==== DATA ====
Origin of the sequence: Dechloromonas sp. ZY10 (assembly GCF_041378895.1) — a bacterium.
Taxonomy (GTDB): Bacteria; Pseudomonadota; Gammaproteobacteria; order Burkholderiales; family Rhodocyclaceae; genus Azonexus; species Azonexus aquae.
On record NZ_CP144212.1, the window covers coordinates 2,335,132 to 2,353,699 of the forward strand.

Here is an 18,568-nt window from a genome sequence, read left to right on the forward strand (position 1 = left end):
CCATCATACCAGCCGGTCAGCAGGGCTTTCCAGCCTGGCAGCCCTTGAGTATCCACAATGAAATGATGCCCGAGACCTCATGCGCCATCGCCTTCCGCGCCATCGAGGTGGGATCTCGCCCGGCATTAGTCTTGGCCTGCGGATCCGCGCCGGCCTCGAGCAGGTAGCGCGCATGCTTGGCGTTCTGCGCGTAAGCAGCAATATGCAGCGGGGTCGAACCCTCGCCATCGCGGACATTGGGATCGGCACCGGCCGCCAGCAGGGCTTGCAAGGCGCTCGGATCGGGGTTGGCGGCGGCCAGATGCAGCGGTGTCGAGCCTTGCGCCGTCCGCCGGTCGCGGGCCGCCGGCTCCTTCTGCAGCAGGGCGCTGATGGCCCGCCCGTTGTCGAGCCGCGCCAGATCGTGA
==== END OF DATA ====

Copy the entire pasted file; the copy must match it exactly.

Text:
Origin of the sequence: Dechloromonas sp. ZY10 (assembly GCF_041378895.1) — a bacterium.
Taxonomy (GTDB): Bacteria; Pseudomonadota; Gammaproteobacteria; order Burkholderiales; family Rhodocyclaceae; genus Azonexus; species Azonexus aquae.
On record NZ_CP144212.1, the window covers coordinates 2,335,132 to 2,353,699 of the forward strand.

Here is an 18,568-nt window from a genome sequence, read left to right on the forward strand (position 1 = left end):
CCATCATACCAGCCGGTCAGCAGGGCTTTCCAGCCTGGCAGCCCTTGAGTATCCACAATGAAATGATGCCCGAGACCTCATGCGCCATCGCCTTCCGCGCCATCGAGGTGGGATCTCGCCCGGCATTAGTCTTGGCCTGCGGATCCGCGCCGGCCTCGAGCAGGTAGCGCGCATGCTTGGCGTTCTGCGCGTAAGCAGCAATATGCAGCGGGGTCGAACCCTCGCCATCGCGGACATTGGGATCGGCACCGGCCGCCAGCAGGGCTTGCAAGGCGCTCGGATCGGGGTTGGCGGCGGCCAGATGCAGCGGTGTCGAGCCTTGCGCCGTCCGCCGGTCGCGGGCCGCCGGCTCCTTCTGCAGCAGGGCGCTGATGGCCCGCCCGTTGTCGAGCCGCGCCAGATCGTGA